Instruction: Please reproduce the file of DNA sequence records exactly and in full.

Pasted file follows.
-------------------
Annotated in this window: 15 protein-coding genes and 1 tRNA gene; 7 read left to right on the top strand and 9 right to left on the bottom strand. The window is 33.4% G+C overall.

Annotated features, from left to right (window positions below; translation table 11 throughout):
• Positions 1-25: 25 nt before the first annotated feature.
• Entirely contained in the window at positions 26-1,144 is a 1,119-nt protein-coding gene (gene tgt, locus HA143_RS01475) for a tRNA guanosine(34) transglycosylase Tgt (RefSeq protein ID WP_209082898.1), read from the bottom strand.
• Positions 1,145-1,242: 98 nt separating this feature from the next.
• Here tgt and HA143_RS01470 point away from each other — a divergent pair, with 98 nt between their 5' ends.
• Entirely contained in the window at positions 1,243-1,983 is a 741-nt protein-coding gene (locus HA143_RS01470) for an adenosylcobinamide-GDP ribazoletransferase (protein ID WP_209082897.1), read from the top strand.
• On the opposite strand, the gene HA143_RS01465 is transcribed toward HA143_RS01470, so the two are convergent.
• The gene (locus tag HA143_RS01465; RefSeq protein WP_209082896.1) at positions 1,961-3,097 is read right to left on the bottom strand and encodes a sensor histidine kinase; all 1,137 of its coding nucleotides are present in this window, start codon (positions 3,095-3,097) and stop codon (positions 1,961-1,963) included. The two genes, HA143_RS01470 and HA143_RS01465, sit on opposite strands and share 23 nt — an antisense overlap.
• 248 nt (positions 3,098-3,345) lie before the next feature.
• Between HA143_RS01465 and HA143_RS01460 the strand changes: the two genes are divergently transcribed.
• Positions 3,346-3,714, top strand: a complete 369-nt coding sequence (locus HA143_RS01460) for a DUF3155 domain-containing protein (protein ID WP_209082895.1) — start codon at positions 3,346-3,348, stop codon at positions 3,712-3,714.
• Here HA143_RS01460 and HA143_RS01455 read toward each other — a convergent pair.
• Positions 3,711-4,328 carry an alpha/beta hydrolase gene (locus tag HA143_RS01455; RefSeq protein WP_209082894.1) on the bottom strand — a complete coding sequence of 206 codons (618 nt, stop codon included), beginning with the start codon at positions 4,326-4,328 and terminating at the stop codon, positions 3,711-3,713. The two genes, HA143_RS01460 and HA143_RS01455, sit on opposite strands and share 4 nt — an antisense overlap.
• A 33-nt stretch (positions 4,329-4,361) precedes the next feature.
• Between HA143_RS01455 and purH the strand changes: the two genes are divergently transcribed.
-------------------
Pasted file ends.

Annotated in this window: 15 protein-coding genes and 1 tRNA gene; 7 read left to right on the top strand and 9 right to left on the bottom strand. The window is 33.4% G+C overall.

Annotated features, from left to right (window positions below; translation table 11 throughout):
• Positions 1-25: 25 nt before the first annotated feature.
• Entirely contained in the window at positions 26-1,144 is a 1,119-nt protein-coding gene (gene tgt, locus HA143_RS01475) for a tRNA guanosine(34) transglycosylase Tgt (RefSeq protein ID WP_209082898.1), read from the bottom strand.
• Positions 1,145-1,242: 98 nt separating this feature from the next.
• Here tgt and HA143_RS01470 point away from each other — a divergent pair, with 98 nt between their 5' ends.
• Entirely contained in the window at positions 1,243-1,983 is a 741-nt protein-coding gene (locus HA143_RS01470) for an adenosylcobinamide-GDP ribazoletransferase (protein ID WP_209082897.1), read from the top strand.
• On the opposite strand, the gene HA143_RS01465 is transcribed toward HA143_RS01470, so the two are convergent.
• The gene (locus tag HA143_RS01465; RefSeq protein WP_209082896.1) at positions 1,961-3,097 is read right to left on the bottom strand and encodes a sensor histidine kinase; all 1,137 of its coding nucleotides are present in this window, start codon (positions 3,095-3,097) and stop codon (positions 1,961-1,963) included. The two genes, HA143_RS01470 and HA143_RS01465, sit on opposite strands and share 23 nt — an antisense overlap.
• 248 nt (positions 3,098-3,345) lie before the next feature.
• Between HA143_RS01465 and HA143_RS01460 the strand changes: the two genes are divergently transcribed.
• Positions 3,346-3,714, top strand: a complete 369-nt coding sequence (locus HA143_RS01460) for a DUF3155 domain-containing protein (protein ID WP_209082895.1) — start codon at positions 3,346-3,348, stop codon at positions 3,712-3,714.
• Here HA143_RS01460 and HA143_RS01455 read toward each other — a convergent pair.
• Positions 3,711-4,328 carry an alpha/beta hydrolase gene (locus tag HA143_RS01455; RefSeq protein WP_209082894.1) on the bottom strand — a complete coding sequence of 206 codons (618 nt, stop codon included), beginning with the start codon at positions 4,326-4,328 and terminating at the stop codon, positions 3,711-3,713. The two genes, HA143_RS01460 and HA143_RS01455, sit on opposite strands and share 4 nt — an antisense overlap.
• A 33-nt stretch (positions 4,329-4,361) precedes the next feature.
• Between HA143_RS01455 and purH the strand changes: the two genes are divergently transcribed.